The popularity of the Baroque continued into the early eighteenth century, whereupon it was promptly discarded in favour of the purer neo-Classical forms advocated by the proponents of Palladianism. A new generation of architects began self-consciously to revive Palladio’s vision, a process aided by the first complete translation into English of his Four Books of Architecture from 1716. Richard Boyle, 3rd Earl of Burlington (1694-1753), together with his protégé William Kent (1685-1748), championed the new style, designing amongst other buildings the celebrated, centrally-planned, villa, Chiswick House. As with many Palladian buildings, Chiswick’s plain exterior contrasts strikingly with its richly decorated interiors, many of whose details were taken from ancient Roman buildings or the designs (for example of fireplaces and ceilings) of Inigo Jones. Other famous Palladian buildings include Holkham Hall, Norfolk, and Woburn Abbey, Bedfordshire. Major advocates of the Palladian style included Colen Campbell (1676-1729) – whose influential publication Vitruvius Britannicus (1715-25) helped to promote the style – Henry Flitcroft (1697-1769) and Matthew Brettingham (1699-1769).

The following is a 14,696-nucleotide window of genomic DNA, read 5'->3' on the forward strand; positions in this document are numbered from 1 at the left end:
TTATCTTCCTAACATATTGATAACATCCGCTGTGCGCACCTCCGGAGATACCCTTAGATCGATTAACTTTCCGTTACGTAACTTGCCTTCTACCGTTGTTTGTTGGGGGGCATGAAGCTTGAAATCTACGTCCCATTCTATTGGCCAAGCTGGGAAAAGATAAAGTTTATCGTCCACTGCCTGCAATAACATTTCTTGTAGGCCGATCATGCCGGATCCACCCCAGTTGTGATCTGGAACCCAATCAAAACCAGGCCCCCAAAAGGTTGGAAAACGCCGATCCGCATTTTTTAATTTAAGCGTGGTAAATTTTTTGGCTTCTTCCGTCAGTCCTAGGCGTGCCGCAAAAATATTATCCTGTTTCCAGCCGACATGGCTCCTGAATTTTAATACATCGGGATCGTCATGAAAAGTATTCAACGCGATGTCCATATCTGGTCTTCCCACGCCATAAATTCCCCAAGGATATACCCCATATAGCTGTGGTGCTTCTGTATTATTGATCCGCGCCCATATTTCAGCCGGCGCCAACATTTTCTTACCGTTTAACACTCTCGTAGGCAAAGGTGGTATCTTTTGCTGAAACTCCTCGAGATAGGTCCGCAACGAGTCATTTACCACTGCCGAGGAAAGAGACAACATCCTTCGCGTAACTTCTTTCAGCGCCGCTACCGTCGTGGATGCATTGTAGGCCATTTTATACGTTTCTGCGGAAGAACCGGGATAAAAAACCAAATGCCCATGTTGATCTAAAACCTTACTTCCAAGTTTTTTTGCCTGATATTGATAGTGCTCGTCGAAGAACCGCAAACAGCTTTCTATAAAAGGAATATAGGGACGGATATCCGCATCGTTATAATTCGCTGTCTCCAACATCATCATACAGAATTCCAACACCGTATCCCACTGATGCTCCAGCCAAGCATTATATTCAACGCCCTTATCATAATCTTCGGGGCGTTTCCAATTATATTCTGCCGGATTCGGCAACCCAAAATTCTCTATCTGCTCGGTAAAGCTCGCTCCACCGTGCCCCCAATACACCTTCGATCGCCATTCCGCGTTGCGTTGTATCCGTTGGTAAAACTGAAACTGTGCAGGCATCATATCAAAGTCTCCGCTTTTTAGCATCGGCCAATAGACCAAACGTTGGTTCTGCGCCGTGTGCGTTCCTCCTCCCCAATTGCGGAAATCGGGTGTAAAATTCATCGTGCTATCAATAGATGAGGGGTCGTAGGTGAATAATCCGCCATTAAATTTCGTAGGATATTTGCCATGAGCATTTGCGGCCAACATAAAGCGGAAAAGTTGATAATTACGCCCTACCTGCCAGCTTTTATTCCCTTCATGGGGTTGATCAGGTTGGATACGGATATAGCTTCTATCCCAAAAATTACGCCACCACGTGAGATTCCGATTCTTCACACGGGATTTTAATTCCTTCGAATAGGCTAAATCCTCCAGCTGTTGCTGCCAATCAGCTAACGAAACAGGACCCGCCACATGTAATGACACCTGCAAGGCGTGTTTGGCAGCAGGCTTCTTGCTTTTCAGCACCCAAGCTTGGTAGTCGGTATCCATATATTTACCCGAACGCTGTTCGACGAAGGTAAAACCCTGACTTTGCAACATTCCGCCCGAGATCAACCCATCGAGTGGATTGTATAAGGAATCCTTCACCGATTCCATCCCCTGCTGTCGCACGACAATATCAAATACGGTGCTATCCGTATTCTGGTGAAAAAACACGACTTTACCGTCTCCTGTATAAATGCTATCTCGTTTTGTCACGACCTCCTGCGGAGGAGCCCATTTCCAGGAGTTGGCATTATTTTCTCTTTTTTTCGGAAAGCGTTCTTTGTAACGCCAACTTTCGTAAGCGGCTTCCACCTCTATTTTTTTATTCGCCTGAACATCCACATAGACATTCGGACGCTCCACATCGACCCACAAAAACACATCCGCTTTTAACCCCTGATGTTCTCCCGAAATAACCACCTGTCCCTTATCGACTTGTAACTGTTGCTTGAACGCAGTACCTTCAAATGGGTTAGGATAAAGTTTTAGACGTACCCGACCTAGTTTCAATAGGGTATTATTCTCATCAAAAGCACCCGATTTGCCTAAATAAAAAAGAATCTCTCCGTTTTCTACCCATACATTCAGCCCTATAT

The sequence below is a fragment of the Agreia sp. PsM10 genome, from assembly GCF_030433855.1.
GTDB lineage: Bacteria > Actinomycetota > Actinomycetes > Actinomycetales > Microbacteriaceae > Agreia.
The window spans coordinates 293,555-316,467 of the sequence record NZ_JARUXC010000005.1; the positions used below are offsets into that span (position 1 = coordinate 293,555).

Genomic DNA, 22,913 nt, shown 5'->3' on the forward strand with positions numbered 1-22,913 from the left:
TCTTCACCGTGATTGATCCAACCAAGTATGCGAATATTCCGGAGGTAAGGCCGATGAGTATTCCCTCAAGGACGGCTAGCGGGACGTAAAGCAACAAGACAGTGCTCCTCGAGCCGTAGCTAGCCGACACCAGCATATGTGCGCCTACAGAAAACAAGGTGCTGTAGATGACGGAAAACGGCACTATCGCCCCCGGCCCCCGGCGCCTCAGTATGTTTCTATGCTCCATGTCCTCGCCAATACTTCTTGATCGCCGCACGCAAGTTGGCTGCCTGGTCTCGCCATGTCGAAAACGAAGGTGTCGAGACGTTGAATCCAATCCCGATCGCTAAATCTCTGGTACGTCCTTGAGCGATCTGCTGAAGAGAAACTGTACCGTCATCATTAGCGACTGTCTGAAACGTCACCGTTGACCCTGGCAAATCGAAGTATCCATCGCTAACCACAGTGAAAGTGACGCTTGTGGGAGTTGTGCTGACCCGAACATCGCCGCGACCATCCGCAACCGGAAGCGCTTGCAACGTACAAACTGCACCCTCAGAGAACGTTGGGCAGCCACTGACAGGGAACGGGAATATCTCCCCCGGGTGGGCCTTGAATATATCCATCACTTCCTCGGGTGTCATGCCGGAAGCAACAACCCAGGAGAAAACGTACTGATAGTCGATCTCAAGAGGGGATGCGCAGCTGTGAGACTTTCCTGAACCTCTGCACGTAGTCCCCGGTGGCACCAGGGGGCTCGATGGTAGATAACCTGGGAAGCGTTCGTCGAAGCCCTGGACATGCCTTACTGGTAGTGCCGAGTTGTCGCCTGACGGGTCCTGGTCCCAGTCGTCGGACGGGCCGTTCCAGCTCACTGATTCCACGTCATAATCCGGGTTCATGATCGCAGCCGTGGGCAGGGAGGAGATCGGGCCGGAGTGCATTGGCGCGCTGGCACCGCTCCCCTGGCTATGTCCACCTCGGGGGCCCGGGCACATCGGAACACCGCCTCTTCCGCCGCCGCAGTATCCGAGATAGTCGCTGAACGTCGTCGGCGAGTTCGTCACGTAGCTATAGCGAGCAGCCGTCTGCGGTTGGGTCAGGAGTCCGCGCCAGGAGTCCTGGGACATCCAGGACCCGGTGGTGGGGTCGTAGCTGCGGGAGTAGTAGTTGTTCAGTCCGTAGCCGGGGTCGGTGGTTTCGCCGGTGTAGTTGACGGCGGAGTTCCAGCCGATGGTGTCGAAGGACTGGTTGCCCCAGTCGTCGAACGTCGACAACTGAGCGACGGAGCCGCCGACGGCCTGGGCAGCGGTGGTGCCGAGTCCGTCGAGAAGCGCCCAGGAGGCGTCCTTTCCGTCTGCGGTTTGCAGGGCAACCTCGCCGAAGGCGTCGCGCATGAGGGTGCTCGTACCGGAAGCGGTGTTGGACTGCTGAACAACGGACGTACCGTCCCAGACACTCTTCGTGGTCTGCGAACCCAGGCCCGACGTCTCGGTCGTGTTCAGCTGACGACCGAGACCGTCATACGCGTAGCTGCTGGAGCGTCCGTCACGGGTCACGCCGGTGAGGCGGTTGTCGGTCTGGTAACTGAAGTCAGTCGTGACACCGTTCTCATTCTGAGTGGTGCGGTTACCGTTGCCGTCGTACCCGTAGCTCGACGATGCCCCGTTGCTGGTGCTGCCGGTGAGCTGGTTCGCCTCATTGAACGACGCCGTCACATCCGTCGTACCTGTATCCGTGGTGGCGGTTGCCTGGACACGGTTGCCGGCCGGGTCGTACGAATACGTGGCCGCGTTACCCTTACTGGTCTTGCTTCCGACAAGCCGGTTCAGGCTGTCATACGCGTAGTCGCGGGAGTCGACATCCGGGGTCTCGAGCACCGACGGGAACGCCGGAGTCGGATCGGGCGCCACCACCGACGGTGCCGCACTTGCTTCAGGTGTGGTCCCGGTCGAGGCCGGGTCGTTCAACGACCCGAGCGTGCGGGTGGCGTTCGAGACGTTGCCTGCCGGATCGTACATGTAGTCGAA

By the mid-eighteenth century a desire to break away from the rigidity of Palladian rules led to the emergence of the more fluid neo-Classical style which drew on a greater variety of Classical sources. It was propelled by the archaeological discoveries at Herculaneum and Pompeii in Italy and the recording of the architecture of ancient Greece. Influential publications such as James Stuart and Nicholas Revett’s Antiquities of Athens (1762) and Robert Adam’s Ruins of The Palace of The Emperor Diocletian (1764), together with the influence of the Grand Tour, fuelled a greater interest in a true antique style. Stuart is credited with introducing the Greek Revival style to Britain, while Adam succeeded in creating his distinctive decorative style using a limited range of ornament distilled from ancient and Renaissance sources. His walls and ceilings are famous for their pastel palettes and delicate, continuous ornamentation, famous examples of which can be found at Osterley Park, Middlesex, Home House, London, and Saltram Park, Devon. Other major proponents of the neo-Classical style include Sir William Chambers (1723-1796) and Sir John Soane (1753-1837).